Keep The American Dream Of Owning Your Own Home From Turning Into A Nightmare - KAIT Jonesboro, AR - Region 8 News, weather, sports

Jonesboro, AR -- Lauren Payne Reports

Keep The American Dream Of Owning Your Own Home From Turning Into A Nightmare

July 12, 2007 -- Posted at 9:52 p.m. CDT

JONESBORO, AR -- Methamphetamine use is saturating rural America.  The ingredients are readily available and the manufacturing process is getting easier. We often hear meth can be made just about anywhere including inside your own home.  

All too often we hear stories of explosions after meth making goes wrong, but you don't have to have a fire in your home after making meth, to cause the American dream of owning your own home to turn into a nightmare.

Century 21 realtor Joe Banks says first time home buyers inquire about everything from the school district the house is located in to flood plains, but increasingly, home buyers are faced with other dangers.

The dangers include the potentially deadly residuals from the production of meth that have seeped into the walls and floor.

Shirley Louie is an Epidemiologist for the Arkansas Department of Health.

"The best way to find out exactly where the meth was made and how much of it and for how long is to go to law enforcement and say 'ok I would like to have a copy of that report', often times that information is there," said Louie.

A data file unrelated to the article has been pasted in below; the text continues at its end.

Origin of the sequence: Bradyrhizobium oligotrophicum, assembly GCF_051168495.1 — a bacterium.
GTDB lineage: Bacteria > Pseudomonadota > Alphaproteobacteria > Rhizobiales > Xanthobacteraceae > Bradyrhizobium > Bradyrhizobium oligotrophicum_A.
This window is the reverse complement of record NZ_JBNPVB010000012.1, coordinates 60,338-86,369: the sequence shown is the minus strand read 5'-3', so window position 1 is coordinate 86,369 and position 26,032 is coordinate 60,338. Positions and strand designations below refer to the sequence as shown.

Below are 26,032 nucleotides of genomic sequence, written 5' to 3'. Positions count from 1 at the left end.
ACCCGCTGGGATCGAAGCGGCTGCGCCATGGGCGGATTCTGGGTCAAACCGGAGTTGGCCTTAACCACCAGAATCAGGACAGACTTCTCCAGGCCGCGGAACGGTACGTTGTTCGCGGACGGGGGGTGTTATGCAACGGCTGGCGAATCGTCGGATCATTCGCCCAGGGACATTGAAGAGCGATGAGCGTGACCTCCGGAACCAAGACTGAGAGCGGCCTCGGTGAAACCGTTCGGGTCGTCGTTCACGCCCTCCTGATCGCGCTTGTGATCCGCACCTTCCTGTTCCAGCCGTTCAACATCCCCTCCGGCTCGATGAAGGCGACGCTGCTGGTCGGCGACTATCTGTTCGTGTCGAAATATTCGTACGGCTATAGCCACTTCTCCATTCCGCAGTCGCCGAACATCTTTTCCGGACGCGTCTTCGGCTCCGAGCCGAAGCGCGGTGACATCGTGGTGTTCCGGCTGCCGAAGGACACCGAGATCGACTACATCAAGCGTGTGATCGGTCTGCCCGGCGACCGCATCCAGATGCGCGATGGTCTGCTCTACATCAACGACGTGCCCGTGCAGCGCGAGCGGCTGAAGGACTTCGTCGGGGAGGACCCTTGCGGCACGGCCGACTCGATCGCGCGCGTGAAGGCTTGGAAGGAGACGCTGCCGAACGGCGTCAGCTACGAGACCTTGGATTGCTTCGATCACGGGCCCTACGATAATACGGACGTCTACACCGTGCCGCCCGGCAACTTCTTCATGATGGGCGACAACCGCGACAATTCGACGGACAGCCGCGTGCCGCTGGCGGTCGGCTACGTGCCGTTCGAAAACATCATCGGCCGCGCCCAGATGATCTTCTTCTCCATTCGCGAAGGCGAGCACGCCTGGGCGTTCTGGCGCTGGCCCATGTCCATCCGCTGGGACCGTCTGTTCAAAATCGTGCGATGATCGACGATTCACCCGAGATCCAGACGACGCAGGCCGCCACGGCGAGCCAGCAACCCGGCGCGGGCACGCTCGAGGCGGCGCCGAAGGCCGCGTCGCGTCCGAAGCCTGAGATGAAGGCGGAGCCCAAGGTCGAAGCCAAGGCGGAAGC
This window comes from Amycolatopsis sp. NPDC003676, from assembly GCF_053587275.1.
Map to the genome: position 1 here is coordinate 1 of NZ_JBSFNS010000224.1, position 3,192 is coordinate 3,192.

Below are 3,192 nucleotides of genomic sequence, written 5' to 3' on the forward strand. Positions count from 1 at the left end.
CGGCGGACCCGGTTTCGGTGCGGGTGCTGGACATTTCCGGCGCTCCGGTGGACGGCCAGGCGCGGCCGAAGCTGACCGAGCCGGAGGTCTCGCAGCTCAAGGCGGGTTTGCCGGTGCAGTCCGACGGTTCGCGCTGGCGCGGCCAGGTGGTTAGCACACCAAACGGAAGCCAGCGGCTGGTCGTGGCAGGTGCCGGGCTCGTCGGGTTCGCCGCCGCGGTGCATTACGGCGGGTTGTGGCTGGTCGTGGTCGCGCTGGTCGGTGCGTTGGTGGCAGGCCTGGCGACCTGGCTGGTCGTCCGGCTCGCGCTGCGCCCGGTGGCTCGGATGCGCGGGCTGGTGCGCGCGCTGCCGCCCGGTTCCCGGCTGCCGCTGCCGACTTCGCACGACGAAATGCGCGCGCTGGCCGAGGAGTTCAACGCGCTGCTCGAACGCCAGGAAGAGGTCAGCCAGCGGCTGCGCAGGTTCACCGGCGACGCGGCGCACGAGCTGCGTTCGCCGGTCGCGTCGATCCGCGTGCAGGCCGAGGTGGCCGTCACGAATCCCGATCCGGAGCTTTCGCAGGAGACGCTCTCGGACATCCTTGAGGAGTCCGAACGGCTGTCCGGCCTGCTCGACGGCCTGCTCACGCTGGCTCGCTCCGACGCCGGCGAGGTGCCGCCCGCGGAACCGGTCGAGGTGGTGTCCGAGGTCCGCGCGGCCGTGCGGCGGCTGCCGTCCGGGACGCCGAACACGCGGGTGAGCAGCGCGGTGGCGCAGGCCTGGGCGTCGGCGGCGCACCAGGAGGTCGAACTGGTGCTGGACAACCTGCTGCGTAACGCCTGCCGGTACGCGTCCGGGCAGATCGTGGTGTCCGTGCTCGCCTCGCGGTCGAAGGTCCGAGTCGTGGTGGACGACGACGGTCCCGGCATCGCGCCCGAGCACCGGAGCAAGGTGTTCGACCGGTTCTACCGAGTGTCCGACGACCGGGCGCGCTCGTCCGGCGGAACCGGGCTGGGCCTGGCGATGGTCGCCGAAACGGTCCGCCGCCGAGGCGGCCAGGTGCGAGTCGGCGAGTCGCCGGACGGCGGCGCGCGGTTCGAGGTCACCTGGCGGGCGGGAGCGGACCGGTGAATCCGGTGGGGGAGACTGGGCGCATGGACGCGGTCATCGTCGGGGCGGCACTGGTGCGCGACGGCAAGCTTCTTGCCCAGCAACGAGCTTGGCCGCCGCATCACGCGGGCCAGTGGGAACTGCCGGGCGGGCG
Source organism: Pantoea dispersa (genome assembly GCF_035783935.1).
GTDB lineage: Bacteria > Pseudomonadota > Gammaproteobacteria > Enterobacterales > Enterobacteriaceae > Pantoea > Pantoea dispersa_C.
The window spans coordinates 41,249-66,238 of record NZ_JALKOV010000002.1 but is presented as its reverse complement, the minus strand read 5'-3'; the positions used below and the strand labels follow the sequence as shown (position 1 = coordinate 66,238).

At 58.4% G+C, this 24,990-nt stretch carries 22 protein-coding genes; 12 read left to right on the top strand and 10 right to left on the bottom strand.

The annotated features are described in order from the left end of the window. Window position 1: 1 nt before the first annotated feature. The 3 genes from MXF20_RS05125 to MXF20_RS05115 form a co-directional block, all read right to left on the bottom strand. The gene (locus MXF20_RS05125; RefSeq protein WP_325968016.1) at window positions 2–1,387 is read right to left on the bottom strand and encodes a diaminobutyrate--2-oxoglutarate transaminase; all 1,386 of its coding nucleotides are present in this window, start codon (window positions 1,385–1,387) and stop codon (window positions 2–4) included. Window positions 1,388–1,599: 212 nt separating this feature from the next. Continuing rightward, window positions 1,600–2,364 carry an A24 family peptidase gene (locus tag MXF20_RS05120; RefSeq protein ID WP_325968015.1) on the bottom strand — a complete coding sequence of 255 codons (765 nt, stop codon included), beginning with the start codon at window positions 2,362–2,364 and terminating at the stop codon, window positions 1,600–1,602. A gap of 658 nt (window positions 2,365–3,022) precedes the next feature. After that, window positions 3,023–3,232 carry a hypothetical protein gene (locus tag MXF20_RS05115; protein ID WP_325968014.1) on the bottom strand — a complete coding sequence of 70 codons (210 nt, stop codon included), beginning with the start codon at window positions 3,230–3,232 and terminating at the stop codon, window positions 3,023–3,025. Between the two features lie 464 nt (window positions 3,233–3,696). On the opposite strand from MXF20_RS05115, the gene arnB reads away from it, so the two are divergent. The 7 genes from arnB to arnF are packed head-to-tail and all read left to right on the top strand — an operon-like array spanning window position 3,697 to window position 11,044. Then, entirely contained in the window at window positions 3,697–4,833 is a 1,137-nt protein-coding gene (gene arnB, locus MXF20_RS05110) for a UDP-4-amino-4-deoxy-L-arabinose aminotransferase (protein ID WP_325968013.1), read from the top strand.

The use of meth is widespread across the United States, but it's most concentrated in rural areas.

It can be made just about anywhere including inside someone's house, using a wide variety of easy to get chemicals.  

Louie says it's the property owner's responsibility to decontaminate the home before it changes ownership.

There are some indicators inside a home that should signal some red flags including a strong chemical odor, signs of chemical burns and spills and don't forget to pay extra attention to the yard too.

"Often times the chemicals are handled inappropriately and they are stored inappropriately.  Therefore, the property where they've done the manufacturing often times is contaminated because they have taken, theoretically, what are the empty cans and thrown them into the yard," said Louie.

Louie says if you have any suspicions at all, it's a good idea to hire a contractor who knows exactly where and what to look for to determine whether or not meth was actually cooked in the house.  

"If there is no indication that meth has been cooked in the building, it could very well be that meth has been used and that's why you have a residual. That's why you have to be careful not to jump to conclusions and make the assumption that just because meth is there therefore meth was cooked in the building," said Louie.

Louie says if you are at all suspicious of the home, check with the police to see if they have any record of a meth lab at that home.

That's public information, unless the property is involved in an open investigation.

Contractors do have standards for testing for meth residuals in a home.  Based on the amount they find, they can determine if the home is too dangerous for someone to live in.  

To learn more, click on the link to the Arkansas Department of Health's website.

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